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Obama Newsweek Excerpts: 'The Audacity of Hope'

Excerpts from this week's Newsweek cover story below:

"One party seems to be defending a moribund status quo, and the other is defending an oligarchy," he says coolly. "It's not a very attractive choice."

Obama doesn't believe that John Kerry lost because of "moral values." It's much more complicated than that. But he knows that the cultural divide and issues like gay marriage and abortion played a role, and that Kerry actually lost among his fellow Roman Catholics.

"My mother saw religion as an impediment to broader values, like tolerance and racial inclusivity. She remembered churchgoing folks [in Kansas and Texas] who also called people niggers. But she was a deeply spiritual person, and when I moved to Chicago [after graduating from Columbia] and worked with church-based community organizations, I kept hearing her values expressed in the church." That tapped into "the hurt and pain" he felt as a fatherless biracial child and spoke to his sense of "the fragility and power and mystery of life."

The Democrats, Obama believes, need to speak to that power and mystery, too. He stops short of calling for a "religious left" to counter the political power of the religious right, but he wants the party to reconnect to what he sees as its roots in a moral imperative: "This shouldn't be hard to do. Martin Luther King did it. The abolitionists did it. Dorothy Day [of the Catholic Workers] did it. Most of the reform movements that have changed this country have been grounded in religious models. We don't have to start from scratch."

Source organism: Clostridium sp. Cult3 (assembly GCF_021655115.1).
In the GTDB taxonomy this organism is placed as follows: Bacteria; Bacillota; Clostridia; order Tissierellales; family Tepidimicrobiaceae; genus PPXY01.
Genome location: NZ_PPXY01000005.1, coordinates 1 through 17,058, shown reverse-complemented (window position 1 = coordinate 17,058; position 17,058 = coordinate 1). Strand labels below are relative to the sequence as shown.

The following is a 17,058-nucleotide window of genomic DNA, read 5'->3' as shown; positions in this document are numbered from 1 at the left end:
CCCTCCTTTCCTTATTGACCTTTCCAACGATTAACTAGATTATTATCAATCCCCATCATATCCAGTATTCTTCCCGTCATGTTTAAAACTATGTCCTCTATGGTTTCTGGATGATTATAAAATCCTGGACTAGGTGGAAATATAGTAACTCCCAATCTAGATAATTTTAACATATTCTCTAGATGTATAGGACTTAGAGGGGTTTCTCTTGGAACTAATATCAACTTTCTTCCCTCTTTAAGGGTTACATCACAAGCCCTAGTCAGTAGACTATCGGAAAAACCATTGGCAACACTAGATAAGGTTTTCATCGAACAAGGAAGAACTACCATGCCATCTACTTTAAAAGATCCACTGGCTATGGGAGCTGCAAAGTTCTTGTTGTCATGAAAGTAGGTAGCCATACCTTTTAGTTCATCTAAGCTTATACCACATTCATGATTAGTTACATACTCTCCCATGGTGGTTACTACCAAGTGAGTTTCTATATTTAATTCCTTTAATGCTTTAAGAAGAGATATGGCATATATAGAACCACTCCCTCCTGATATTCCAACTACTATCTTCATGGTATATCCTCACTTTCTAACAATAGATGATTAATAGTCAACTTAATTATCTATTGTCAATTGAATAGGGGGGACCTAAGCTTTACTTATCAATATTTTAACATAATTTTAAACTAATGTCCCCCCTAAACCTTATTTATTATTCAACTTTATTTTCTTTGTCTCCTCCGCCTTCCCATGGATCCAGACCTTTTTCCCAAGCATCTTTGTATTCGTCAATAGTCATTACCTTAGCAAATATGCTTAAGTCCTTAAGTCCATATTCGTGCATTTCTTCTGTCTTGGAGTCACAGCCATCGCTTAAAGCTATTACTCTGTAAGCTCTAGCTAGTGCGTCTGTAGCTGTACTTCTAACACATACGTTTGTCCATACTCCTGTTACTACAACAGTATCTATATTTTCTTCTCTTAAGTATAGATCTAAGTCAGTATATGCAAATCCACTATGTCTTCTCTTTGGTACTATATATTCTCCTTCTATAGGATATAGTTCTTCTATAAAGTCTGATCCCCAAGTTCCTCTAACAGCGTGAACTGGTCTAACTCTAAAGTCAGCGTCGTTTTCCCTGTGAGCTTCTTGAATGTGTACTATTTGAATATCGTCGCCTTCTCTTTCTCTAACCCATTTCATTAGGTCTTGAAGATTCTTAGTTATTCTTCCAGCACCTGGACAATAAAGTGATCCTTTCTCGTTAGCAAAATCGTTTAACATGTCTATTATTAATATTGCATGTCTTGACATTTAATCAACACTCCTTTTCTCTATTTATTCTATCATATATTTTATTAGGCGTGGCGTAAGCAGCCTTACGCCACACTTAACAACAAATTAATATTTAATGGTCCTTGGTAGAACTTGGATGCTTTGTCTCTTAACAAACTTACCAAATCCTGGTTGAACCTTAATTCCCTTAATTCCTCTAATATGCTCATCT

But Obama does call for a "new narrative" that simultaneously offers fresh solutions for problems like outsourcing (he hastens to add that he doesn't have them yet) and restores "timeless values." Unlike many liberals, he readily admits that a faction of the Democratic Party during the 1960s twisted the American tradition of individualism into "licentiousness" and rejected the party's older values of family, community and faith. Ever since, he says, the Republicans have caricatured the Democrats for ignoring these values, a line of assault that has proved especially effective because communal and moral values were exactly what gave the Democrats their advantage in the mid-20th century.

"They attacked our strengths," Obama says. When Democrats lost these deeper moorings, their economic message rang hollow: "People figured, 'At least with Bush, I can go hunt with my friends and my wife can go to church'," he says, adding that for men who remember hunting with their dads, say, or women who enjoyed going to church with their grandmother or granddaughter, these cultural concerns become family issues that cut deep.

The task now, Obama says, is not to back off on any particular
issue but to at least open these cultural subjects for discussion again—and for Democrats to "reclaim and reassert in very explicit language that our best ideas rise out of communal values."

And Obama remains concerned about how some Democrats may go about finding religion. "It's dangerous to try to engineer this in some synthetic way through the party. If it's not organic, it comes off as phony. People can sniff it out," he cautions. "Democrats have to say to themselves, 'What are the values we care most deeply about?' then do the hard spiritual work ahead of time. You can't every once in a while just throw in the word 'God'."

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